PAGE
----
PHC TAKES A LOOK AT THE STORIES THAT HAVE MADE THE HEADLINES OVER THE LAST 20 YEARS.
THIS MONTH IN – AUGUST 1996
LABOUR LICENCE SUPPORT – Labour transport spokeswoman Glenda Jackson offered the party’s support at a meeting of the London Private Hire Car Association in the Strand.
Speaking at the trade conference, Ms Jackson said: “The private hire industry has a fundamental role to play in any integrated transport policy.
“A lone mother with children and shopping is dependent on minicabs. Old people and many others rely on them too. They have an important role to play, which we recognise.”
The Labour transport spokeswoman added that it was no longer acceptable that hackney carriage drivers were licensed but not their minicab colleagues.
“There seems to be a growing realisation by the taxi trade that some form of minicab licensing is inevitable, so we are only talking about the details.
“But how we achieve the licensing of the London minicab trade will be the subject of a continuing debate. We, in the Labour Party, believe that training, including NVQ training, with some sort of local knowledge element to be an important part of our proposals for the minicab industry.”
CASE OF A CON – ‘Jimmy’ explained to M&C how he had been taken in by a smooth talking cab operator who wanted experienced drivers with top-of-the-range motors. But, the man was in fact a back-street minicab scam artist with a dodgy circuit full of gullible idiots.
“Through the fug of cigarette smoke he asked me for two weeks rental in advance and I was just about to explode when I noticed he had a couple of big mates.
“I was out of the door as quick as you like and my old firm was happy to have me back. There is a lot to be said for, ‘Better the devil you know!”
DESPATCH RIDERS LIVES – Minicab & Courier caught up with two London despatch riders who explained the best and worst parts of working as a courier.
Delta courier Michael Reading (24) rode a Honda RS 250 hired from Mikes’ Bikes and said that working as a courier was: “A great way of earning some decent money”. He wasn’t too keen on the sunburn though!
Thirty one year old despatch rider Ray Schofield rode a Honda CD200 for Swiftcall and with three kids in Somerset to support was glad of the earning potential of the London courier trade.
His worst experience as a despatch rider? “Crashing on Percy Street, but no lasting damage!”
TOUT TROUBLE – Touts were highlighted as a major problem outside the Ministry of Sound (MOS) nightclub in the Elephant & Castle, just the other side of the Thames.
The Pegasus minicab firm – the official cab supplier to the MOS – did its best to take as many of the clubbers home as possible but a non-existent taxi presence meant there was still plenty of work left over for the touts of South London.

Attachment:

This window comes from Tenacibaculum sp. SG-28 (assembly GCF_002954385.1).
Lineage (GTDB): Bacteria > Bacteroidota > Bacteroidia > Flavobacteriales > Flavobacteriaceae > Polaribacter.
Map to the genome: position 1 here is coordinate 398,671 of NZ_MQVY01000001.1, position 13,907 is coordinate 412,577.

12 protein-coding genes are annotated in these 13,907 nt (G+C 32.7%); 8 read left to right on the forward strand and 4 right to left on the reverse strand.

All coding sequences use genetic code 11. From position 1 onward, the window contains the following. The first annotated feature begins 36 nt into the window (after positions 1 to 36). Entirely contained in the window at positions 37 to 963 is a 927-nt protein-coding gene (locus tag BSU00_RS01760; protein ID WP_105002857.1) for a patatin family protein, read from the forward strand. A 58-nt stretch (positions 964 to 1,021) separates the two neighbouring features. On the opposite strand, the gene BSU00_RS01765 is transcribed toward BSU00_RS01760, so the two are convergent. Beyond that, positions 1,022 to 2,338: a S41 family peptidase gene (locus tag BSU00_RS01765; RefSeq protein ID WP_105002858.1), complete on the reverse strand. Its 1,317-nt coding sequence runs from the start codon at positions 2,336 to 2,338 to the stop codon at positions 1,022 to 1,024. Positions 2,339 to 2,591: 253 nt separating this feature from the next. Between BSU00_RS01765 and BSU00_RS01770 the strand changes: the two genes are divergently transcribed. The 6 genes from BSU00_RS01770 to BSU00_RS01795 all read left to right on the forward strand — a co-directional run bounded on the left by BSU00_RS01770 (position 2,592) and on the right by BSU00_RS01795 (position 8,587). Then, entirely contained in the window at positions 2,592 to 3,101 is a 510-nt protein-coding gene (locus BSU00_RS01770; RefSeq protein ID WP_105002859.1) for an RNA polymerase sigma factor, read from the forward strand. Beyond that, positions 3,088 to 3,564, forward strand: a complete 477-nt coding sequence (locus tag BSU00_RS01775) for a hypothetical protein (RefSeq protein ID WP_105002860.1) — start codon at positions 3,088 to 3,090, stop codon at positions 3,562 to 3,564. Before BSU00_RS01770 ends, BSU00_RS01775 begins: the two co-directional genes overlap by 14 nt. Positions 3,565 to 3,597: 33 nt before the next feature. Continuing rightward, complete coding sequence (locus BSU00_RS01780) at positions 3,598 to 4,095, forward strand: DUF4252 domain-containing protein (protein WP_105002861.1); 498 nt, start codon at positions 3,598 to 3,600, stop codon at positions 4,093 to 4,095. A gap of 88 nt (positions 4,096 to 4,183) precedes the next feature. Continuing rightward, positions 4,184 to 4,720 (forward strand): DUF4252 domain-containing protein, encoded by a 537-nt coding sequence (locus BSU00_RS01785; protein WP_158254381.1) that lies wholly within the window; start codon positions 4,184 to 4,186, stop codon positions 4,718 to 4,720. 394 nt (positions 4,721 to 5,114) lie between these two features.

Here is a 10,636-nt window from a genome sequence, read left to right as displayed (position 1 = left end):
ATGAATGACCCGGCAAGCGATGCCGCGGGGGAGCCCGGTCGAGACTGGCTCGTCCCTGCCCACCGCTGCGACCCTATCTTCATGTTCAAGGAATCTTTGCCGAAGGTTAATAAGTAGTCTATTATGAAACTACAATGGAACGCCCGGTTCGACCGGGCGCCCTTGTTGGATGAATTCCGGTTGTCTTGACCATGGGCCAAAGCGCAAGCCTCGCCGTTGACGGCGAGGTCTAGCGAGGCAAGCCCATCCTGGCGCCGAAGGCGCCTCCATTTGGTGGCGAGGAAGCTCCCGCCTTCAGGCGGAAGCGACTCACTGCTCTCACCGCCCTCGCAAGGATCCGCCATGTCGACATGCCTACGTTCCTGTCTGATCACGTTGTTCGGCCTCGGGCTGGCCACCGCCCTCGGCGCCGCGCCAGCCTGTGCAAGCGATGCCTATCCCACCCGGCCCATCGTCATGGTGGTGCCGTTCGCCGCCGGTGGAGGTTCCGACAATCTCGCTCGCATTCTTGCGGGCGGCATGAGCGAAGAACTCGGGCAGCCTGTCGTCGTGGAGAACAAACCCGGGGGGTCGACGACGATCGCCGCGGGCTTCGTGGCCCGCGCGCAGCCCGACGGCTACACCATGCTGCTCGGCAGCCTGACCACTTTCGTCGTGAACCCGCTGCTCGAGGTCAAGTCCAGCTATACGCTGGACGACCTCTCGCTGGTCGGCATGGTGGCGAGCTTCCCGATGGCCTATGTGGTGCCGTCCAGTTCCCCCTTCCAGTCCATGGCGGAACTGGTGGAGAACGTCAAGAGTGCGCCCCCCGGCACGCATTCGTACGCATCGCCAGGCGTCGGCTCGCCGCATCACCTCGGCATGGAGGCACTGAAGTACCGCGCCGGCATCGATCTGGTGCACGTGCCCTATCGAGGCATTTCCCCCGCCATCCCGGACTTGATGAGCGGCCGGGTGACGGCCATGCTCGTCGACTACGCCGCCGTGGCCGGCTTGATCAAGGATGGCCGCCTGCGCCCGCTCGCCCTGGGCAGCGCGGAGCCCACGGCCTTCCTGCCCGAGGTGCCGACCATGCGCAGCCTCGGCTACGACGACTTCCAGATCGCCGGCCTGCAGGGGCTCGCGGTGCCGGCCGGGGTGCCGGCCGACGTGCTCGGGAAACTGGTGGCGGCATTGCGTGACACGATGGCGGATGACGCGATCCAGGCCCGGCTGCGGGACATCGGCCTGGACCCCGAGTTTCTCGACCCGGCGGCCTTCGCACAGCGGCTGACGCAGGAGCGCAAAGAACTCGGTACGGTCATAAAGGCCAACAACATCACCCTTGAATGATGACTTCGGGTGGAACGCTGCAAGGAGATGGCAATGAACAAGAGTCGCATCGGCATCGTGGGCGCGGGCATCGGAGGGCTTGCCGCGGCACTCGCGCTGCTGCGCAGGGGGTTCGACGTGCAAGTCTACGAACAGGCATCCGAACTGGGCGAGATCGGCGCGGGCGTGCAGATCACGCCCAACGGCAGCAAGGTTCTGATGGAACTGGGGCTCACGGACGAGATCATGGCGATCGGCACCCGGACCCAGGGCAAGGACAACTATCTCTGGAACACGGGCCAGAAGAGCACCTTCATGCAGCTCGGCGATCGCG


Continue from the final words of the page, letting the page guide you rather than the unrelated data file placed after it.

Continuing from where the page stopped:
Pegasus job booker Neil Perkins explained how the touts operated: “Blaggers will physically try and pull passengers into their cars.
“They will quote cheaper fares and basically try anything, including threatening behaviour. And often they succeed. I recently saw one pair of girls being led away to a beat-up Volvo with only one side light working!”
MOS manager ‘Nod’ added that there was very little they could do to stop the touts. “We have tried many times to get something done about them, but they don’t trespass onto club property and there is nothing at all that we can do to touch them.”
LOOK BEFORE YOU LEAVE – Ian Brewer of the Cycle Touring Club explained why he thought that motorists should attend ‘cycle awareness’ training after London courier cyclist Peter McMenamin was knocked down and killed by a car driver opening their door.
“Cyclists are vulnerable and motorists are not educated in thinking about bicycle riders as road users. It’s time that drivers acknowledge we have a right to be here.”
LONG LOST DAUGHTER – Minicab driver John Smythe was reunited with his daughter – who he hadn’t seen in 21 years – after he saw an advert in Minicab & Courier.
I simply can’t describe how wonderful it was to see her again. And I’ve got four new granddaughters I didn’t even know I had!
COMPUTER CAB DRIVERS THREATEN STRIKE ACTION – Computer Cab, the biggest of the London taxi radio circuits was facing a day of industrial action after hackney carriage drivers revolted over the high fees charged to members to install its new hi-tech booking system.
Development costs of the system – which allocated jobs to the nearest taxi – soared and the final straw came when drivers were told to pay for installation of tracking equipment in their cabs.
GUIDE DOG GRUMBLE – Minicab & Courier spoke to assistance dog owners about the age-old problem of minicab drivers refusing to take them once they realise they have an assistance animal.
Registered blind person Angus McKenzie said he had seen the best and the worst that the minicab trade had to offer sight impaired customers.
I’ve had drivers arrive to pick me up, see that I have a guide dog and pull away, saying they don’t want dogs in their cars.
“I’ve also had drivers who will only take me after a lot of pleading and give the impression they are taking me as a special favour.
“On the other hand I’ve also had minicab drivers who have gone out of their way to help me.”